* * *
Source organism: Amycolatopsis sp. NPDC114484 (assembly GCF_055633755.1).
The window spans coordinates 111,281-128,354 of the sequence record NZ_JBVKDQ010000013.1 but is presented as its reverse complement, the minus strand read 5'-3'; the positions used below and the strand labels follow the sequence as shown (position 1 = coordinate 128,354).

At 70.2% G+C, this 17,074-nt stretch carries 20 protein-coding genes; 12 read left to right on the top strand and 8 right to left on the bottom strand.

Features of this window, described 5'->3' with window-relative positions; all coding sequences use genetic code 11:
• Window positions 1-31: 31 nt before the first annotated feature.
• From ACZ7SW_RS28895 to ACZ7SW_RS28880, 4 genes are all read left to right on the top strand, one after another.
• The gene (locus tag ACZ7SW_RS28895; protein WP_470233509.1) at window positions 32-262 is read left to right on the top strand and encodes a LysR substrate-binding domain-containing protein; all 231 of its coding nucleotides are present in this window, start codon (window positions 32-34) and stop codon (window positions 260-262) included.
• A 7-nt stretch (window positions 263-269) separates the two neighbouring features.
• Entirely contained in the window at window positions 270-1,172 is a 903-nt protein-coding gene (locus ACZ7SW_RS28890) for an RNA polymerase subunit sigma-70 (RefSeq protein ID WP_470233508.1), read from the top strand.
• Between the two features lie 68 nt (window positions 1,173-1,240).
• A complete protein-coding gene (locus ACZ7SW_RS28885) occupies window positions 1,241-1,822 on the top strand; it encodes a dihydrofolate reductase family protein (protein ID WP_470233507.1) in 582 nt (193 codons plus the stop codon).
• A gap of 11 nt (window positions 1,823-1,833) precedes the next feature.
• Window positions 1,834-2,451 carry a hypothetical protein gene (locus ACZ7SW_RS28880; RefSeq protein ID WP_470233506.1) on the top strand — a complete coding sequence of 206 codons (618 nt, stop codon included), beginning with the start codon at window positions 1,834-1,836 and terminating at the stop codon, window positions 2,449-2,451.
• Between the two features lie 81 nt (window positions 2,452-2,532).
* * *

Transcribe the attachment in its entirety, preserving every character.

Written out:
Source organism: Amycolatopsis sp. NPDC114484 (assembly GCF_055633755.1).
The window spans coordinates 111,281-128,354 of the sequence record NZ_JBVKDQ010000013.1 but is presented as its reverse complement, the minus strand read 5'-3'; the positions used below and the strand labels follow the sequence as shown (position 1 = coordinate 128,354).

At 70.2% G+C, this 17,074-nt stretch carries 20 protein-coding genes; 12 read left to right on the top strand and 8 right to left on the bottom strand.

Features of this window, described 5'->3' with window-relative positions; all coding sequences use genetic code 11:
• Window positions 1-31: 31 nt before the first annotated feature.
• From ACZ7SW_RS28895 to ACZ7SW_RS28880, 4 genes are all read left to right on the top strand, one after another.
• The gene (locus tag ACZ7SW_RS28895; protein WP_470233509.1) at window positions 32-262 is read left to right on the top strand and encodes a LysR substrate-binding domain-containing protein; all 231 of its coding nucleotides are present in this window, start codon (window positions 32-34) and stop codon (window positions 260-262) included.
• A 7-nt stretch (window positions 263-269) separates the two neighbouring features.
• Entirely contained in the window at window positions 270-1,172 is a 903-nt protein-coding gene (locus ACZ7SW_RS28890) for an RNA polymerase subunit sigma-70 (RefSeq protein ID WP_470233508.1), read from the top strand.
• Between the two features lie 68 nt (window positions 1,173-1,240).
• A complete protein-coding gene (locus ACZ7SW_RS28885) occupies window positions 1,241-1,822 on the top strand; it encodes a dihydrofolate reductase family protein (protein ID WP_470233507.1) in 582 nt (193 codons plus the stop codon).
• A gap of 11 nt (window positions 1,823-1,833) precedes the next feature.
• Window positions 1,834-2,451 carry a hypothetical protein gene (locus ACZ7SW_RS28880; RefSeq protein ID WP_470233506.1) on the top strand — a complete coding sequence of 206 codons (618 nt, stop codon included), beginning with the start codon at window positions 1,834-1,836 and terminating at the stop codon, window positions 2,449-2,451.
• Between the two features lie 81 nt (window positions 2,452-2,532).